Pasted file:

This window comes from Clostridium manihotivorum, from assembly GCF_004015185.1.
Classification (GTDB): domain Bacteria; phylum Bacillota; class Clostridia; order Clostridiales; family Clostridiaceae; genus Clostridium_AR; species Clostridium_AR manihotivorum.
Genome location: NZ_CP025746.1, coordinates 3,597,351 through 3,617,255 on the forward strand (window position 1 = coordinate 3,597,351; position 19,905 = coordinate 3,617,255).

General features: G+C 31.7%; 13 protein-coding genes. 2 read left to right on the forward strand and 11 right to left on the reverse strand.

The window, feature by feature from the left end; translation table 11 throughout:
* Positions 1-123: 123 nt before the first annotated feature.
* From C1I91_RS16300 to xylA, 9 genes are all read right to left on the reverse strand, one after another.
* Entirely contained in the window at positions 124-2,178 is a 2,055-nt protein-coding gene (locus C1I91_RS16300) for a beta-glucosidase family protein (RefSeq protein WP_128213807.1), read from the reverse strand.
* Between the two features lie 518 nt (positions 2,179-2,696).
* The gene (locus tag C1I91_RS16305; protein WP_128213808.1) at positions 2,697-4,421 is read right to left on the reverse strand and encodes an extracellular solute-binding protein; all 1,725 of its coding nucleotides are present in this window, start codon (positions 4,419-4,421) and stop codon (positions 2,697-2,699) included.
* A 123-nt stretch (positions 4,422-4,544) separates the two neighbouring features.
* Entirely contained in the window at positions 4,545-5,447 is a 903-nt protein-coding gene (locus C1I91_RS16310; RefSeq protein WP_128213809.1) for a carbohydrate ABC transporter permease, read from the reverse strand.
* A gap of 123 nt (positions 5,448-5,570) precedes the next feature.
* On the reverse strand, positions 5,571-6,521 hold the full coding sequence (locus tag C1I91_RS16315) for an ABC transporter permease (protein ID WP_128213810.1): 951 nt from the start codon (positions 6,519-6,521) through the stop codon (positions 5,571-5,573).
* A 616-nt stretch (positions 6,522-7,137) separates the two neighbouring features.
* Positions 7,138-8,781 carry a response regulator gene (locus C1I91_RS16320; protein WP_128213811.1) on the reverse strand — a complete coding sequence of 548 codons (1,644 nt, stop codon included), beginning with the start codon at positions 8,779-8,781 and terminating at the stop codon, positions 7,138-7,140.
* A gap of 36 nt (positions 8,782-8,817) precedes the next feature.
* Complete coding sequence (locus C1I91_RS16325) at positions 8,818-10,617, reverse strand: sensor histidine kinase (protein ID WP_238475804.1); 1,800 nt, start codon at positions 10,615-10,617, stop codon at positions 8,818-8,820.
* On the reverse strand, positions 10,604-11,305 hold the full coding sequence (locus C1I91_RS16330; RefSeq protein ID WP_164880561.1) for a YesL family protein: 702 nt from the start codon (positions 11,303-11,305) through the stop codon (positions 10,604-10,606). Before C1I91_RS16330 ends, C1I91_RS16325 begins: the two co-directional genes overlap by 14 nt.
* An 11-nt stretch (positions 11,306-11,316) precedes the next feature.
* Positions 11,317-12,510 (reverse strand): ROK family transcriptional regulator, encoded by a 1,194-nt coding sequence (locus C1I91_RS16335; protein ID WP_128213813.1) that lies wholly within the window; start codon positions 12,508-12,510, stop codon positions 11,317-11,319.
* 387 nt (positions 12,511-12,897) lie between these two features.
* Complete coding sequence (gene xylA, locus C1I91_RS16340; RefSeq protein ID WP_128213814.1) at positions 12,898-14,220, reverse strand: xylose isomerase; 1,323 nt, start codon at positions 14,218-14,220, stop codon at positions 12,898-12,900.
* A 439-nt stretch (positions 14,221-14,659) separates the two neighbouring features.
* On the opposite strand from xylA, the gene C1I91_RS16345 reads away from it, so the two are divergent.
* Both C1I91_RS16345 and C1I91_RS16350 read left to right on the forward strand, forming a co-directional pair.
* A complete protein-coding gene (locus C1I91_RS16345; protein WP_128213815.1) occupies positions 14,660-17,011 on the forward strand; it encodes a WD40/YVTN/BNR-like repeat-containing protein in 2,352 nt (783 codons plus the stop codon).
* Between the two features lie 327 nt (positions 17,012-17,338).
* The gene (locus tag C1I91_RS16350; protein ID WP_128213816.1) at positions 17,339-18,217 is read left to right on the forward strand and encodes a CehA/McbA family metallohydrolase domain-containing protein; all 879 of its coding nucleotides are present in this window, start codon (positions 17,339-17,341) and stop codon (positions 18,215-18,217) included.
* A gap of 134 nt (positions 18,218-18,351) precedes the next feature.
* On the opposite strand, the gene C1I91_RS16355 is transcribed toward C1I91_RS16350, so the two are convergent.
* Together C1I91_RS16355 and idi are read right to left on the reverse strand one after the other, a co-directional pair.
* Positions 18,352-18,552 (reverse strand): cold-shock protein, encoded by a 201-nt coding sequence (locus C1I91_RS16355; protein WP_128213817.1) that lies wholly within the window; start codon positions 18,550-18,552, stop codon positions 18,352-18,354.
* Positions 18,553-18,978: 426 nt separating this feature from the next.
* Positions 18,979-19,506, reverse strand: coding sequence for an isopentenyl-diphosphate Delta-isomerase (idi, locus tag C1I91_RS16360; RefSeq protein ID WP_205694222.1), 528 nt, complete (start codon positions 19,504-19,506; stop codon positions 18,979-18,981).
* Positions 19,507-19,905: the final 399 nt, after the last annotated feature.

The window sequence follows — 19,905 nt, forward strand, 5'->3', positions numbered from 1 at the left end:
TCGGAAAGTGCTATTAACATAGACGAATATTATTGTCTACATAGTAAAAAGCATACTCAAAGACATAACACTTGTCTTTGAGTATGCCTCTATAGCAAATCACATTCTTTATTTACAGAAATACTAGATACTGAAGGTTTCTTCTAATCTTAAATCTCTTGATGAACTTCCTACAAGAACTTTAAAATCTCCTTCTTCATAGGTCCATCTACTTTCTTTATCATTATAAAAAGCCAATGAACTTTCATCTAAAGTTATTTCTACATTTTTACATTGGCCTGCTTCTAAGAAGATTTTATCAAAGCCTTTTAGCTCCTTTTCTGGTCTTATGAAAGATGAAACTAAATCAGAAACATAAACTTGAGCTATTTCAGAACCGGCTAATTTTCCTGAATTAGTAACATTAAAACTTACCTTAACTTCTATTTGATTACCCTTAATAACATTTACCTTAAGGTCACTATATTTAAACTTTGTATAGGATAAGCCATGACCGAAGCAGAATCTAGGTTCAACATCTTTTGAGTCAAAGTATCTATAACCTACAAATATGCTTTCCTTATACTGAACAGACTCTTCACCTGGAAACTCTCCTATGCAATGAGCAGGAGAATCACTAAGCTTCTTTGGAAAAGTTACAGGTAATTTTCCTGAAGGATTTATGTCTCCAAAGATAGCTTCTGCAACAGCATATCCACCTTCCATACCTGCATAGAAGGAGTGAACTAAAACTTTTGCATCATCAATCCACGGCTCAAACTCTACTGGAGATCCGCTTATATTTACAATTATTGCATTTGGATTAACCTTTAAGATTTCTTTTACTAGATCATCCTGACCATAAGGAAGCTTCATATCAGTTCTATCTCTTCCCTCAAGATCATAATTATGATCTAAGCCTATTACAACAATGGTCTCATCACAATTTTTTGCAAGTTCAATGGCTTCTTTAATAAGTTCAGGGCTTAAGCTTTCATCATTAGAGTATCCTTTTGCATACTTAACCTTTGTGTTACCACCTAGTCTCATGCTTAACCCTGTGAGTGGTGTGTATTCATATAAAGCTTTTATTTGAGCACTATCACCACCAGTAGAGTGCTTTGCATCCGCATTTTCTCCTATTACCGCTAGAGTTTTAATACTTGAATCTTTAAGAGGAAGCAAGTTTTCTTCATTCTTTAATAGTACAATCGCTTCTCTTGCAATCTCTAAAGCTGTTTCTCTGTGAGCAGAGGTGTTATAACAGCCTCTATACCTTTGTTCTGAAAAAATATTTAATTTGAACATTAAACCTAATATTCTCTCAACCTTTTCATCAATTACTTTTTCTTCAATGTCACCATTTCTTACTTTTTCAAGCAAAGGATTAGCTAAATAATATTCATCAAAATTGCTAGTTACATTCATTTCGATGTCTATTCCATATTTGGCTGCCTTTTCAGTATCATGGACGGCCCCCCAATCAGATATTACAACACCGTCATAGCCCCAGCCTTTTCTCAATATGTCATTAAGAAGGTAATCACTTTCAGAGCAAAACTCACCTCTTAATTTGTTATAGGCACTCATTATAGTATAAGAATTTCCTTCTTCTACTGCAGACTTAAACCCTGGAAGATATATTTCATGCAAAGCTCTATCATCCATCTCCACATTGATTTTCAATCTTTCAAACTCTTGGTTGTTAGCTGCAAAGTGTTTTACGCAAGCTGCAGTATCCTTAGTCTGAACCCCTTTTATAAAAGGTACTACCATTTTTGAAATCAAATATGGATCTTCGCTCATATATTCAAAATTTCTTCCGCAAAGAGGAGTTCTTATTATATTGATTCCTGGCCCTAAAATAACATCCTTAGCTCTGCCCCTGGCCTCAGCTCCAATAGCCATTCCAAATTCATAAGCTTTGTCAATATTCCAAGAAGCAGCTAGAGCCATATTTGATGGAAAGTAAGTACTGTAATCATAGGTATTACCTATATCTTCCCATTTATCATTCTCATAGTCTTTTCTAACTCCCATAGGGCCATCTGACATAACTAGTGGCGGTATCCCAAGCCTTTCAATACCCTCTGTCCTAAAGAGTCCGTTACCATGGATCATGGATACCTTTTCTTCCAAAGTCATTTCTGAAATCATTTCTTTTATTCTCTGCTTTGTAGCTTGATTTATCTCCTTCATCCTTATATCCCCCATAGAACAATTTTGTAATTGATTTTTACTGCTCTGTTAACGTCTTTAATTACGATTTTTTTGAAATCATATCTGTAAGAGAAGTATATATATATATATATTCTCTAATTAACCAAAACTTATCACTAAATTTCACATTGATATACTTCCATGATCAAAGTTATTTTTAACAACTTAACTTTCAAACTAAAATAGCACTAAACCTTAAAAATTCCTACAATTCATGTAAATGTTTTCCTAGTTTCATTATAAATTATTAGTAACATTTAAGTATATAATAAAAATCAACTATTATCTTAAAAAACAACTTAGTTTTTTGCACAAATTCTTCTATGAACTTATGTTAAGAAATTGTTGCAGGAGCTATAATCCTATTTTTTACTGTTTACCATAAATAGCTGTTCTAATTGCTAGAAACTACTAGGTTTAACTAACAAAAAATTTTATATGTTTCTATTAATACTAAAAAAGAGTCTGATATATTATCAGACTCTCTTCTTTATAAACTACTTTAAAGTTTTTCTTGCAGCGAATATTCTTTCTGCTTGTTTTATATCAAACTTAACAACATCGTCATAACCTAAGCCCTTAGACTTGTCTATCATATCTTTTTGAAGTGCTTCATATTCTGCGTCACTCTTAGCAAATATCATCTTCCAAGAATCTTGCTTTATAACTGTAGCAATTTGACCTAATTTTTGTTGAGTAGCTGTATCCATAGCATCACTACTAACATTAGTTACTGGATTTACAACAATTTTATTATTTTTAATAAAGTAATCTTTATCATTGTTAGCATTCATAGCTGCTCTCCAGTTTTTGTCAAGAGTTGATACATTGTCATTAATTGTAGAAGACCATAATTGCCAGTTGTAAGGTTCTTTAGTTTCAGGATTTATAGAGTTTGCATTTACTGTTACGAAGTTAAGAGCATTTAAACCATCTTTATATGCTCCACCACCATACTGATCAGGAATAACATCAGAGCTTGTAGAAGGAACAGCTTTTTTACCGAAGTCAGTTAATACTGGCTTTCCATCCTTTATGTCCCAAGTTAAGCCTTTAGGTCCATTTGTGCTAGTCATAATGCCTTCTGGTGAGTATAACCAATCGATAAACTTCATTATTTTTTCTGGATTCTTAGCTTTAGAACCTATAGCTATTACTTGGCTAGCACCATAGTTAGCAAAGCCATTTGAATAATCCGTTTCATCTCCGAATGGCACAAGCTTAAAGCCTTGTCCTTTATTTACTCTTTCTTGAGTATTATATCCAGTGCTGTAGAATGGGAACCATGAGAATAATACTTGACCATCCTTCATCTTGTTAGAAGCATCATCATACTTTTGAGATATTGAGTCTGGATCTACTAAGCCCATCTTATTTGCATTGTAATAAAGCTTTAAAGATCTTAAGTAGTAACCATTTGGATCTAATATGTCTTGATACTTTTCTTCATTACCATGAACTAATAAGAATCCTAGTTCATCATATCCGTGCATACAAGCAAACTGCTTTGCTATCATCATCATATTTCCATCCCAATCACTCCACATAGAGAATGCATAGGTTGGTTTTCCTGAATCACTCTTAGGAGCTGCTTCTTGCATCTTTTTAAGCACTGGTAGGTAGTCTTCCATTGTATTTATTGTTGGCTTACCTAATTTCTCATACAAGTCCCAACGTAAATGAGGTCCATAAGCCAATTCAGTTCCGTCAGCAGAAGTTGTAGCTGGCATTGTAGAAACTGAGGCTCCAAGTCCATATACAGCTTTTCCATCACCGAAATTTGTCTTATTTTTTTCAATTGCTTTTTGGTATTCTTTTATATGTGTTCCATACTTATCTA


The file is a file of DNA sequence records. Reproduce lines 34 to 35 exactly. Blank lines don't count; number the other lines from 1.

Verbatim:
* Positions 18,553-18,978: 426 nt separating this feature from the next.
* Positions 18,979-19,506, reverse strand: coding sequence for an isopentenyl-diphosphate Delta-isomerase (idi, locus tag C1I91_RS16360; RefSeq protein ID WP_205694222.1), 528 nt, complete (start codon positions 19,504-19,506; stop codon positions 18,979-18,981).